Jonny Bairstow has defended his decision to play in the Indian Premier League instead of the early stages of the County Championship after blitzing 136 runs off 92 balls on the final day of the second Test against New Zealand to swing the game in England’s favour and earn himself the player of the match award.
Bairstow returned to England on 23 May following his stint with Punjab Kings in the IPL, giving him just 10 days to reacclimatise to red-ball cricket and prepare for the start of the Test summer. He then scored one and 16 in the two innings of the first Test at Lord’s and eight in the first innings of the second, before clicking spectacularly into form in the final two sessions of a dramatic Test at Trent Bridge.
“A lot of people were saying I shouldn’t be at the IPL and I should be playing county cricket,” Bairstow said. “But you are playing against the best in the world at the IPL. Being able to have those gears, to be able to switch them up and switch them down, is important. People say it would be fantastic if you had four games of red-ball cricket under your belt. Unfortunately, that doesn’t happen in the current scheduling of everything and we’re very fortunate to be able to play in some of the best competitions against the best players in the world.
“When it comes to pressure situations, the more you’re able to put yourself under pressure the better. Because it’s those situations that you’ve gone through in the past, whether that be in the IPL, in one-day cricket or in red-ball cricket, that you’re able to call upon on evenings like that. And those opportunities and environments, whether they be for good or bad, are the things that [mean] you’re able to produce performances like we as a group have done in this game, in the last game, and hopefully will do going forward.”
Bairstow scored only 12 off the first 24 balls he faced at Trent Bridge on Tuesday, before slipping into top gear and pummelling 124 off the next 68. In all his innings featured only 18 singles, with 21 boundaries including seven sixes.
“The amount of pride that it gives me to play Test cricket for England, first and foremost, is huge. And then also to make the contributions that have done, especially when you can say backs are against the wall or it’s tricky periods of play,” he said.
“I’m hugely proud of the fact that sometimes when the chips are down, you have to stand up. That might be something that you’re born with, it might be something that you have deep down that springs out of you at those moments. But as a cricketer, that’s something I’m very proud of.”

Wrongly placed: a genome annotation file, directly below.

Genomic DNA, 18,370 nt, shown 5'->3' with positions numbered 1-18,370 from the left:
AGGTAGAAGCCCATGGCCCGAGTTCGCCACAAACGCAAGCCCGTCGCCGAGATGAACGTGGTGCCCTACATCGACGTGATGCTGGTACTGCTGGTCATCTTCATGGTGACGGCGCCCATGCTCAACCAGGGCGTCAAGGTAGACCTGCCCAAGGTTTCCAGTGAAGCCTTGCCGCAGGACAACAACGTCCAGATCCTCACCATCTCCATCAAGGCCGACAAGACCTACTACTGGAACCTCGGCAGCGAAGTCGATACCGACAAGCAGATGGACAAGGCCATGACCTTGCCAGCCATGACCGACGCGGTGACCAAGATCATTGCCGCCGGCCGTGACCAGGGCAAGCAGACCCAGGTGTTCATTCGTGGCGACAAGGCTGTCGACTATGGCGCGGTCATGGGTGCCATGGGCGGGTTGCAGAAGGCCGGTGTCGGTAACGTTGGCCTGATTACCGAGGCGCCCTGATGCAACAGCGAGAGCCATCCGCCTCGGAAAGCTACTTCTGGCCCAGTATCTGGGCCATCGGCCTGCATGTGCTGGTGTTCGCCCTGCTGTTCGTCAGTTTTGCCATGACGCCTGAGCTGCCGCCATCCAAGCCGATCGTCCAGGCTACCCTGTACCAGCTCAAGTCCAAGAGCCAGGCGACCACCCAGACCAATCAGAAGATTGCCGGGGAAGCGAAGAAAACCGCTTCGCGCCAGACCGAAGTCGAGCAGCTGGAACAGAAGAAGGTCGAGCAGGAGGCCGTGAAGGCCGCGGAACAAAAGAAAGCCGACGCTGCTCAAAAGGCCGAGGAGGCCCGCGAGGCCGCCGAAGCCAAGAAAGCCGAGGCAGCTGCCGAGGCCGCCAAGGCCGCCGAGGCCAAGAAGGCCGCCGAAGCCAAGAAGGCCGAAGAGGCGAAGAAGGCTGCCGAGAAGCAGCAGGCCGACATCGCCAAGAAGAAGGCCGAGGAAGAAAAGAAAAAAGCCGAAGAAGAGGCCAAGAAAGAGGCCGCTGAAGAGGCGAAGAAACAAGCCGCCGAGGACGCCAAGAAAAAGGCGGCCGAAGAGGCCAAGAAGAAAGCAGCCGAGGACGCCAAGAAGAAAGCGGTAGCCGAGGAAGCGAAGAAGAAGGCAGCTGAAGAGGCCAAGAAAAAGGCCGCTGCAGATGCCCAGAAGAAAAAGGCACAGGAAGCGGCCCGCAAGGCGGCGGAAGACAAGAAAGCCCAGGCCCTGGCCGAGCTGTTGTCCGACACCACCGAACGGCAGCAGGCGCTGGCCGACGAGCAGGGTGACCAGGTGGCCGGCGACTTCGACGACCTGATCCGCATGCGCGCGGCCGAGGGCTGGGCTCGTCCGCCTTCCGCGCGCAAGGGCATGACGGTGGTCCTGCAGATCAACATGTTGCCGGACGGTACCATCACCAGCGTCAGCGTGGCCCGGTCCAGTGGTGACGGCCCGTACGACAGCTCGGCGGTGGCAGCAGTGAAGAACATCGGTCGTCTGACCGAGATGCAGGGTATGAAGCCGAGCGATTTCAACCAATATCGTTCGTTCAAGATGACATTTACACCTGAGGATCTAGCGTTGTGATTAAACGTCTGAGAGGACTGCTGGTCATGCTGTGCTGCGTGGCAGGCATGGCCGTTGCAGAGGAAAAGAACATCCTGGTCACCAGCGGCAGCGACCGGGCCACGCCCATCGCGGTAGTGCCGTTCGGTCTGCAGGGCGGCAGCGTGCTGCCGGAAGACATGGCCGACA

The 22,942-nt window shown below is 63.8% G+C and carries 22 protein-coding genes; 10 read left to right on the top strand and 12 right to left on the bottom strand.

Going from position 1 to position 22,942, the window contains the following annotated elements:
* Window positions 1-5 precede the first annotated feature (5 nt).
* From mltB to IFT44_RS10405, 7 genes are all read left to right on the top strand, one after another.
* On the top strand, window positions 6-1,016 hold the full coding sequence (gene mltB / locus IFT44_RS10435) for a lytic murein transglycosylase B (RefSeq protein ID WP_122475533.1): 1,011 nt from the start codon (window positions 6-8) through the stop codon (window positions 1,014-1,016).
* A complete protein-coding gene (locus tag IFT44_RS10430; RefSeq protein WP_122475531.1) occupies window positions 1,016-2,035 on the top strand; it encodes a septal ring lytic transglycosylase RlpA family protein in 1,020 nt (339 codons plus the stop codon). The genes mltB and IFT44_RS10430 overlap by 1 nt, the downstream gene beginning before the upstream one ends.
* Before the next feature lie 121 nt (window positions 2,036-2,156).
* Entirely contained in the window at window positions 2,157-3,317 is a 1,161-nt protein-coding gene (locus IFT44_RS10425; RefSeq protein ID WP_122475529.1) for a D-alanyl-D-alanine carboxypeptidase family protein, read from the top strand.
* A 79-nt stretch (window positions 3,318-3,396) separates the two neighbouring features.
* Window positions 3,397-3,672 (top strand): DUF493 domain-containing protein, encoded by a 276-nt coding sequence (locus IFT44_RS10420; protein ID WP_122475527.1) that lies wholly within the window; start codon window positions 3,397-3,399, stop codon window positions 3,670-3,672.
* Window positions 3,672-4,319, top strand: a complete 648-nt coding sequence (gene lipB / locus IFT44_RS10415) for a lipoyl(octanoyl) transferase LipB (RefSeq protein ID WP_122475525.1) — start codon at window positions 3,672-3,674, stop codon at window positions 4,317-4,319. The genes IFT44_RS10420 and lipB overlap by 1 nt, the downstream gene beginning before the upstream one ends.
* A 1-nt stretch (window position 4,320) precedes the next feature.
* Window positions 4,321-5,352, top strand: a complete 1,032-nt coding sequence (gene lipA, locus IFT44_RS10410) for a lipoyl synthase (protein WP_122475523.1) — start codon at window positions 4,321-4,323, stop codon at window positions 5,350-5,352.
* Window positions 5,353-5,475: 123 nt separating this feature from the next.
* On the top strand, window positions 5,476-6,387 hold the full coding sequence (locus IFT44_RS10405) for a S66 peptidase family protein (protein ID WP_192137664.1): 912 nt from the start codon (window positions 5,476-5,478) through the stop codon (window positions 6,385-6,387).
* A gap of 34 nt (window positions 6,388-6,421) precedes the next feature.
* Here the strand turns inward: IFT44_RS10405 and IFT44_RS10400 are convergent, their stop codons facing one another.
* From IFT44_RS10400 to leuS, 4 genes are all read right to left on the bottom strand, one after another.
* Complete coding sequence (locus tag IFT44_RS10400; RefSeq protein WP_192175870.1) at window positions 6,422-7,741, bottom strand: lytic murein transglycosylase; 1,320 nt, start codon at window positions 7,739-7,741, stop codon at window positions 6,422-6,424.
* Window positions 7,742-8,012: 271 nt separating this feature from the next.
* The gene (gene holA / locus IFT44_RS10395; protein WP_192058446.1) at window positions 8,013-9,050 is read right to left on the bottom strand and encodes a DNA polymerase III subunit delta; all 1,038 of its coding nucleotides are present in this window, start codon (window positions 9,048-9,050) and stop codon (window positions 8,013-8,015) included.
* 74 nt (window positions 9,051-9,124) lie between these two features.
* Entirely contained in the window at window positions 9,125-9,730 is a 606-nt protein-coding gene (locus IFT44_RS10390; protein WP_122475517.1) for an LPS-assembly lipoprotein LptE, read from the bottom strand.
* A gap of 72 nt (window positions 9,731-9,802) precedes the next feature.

Joe Root’s first-innings century at Trent Bridge has helped him overtake Marnus Labuschagne and return to No 1 in the International Cricket Council’s Test batting rankings. It was the Yorkshireman’s fourth Test ton of 2022 and he now has seven in the last 12 months.
Labuschagne has scored a total of 505 runs in that time (in 14 innings) at an average of 38.8 while Root has managed 1,480 (in 27 innings), averaging 57.8. Steve Smith is third in the rankings, ahead of Pakistan’s Babar Azam and New Zealand’s Kane Williamson.
Less happily for England the ICC have fined them 40% of their match fee and deducted two World Test Championship points for their slow over rate in the second Test, having calculated that they were two overs short of their target after time allowances were taken into consideration. The ICC fines players 20% of their match fees and deducts one WTC point for every over their side fails to bowl in the allotted time.
The New Zealand all-rounder Michael Bracewell has tested positive for Covid-19 following his side’s defeat to England at Trent Bridge. Bracewell experienced symptoms on Wednesday morning and became the second squad member to contract the virus after captain Kane Williamson, who missed the second Test after a positive result on the eve of the match. He will now isolate for five days but should be available to play in the final Test at Headingley next Thursday.
The rest of the New Zealand squad are undertaking a fresh round of rapid antigen tests on Wednesday to determine if there has been a wider outbreak within the group.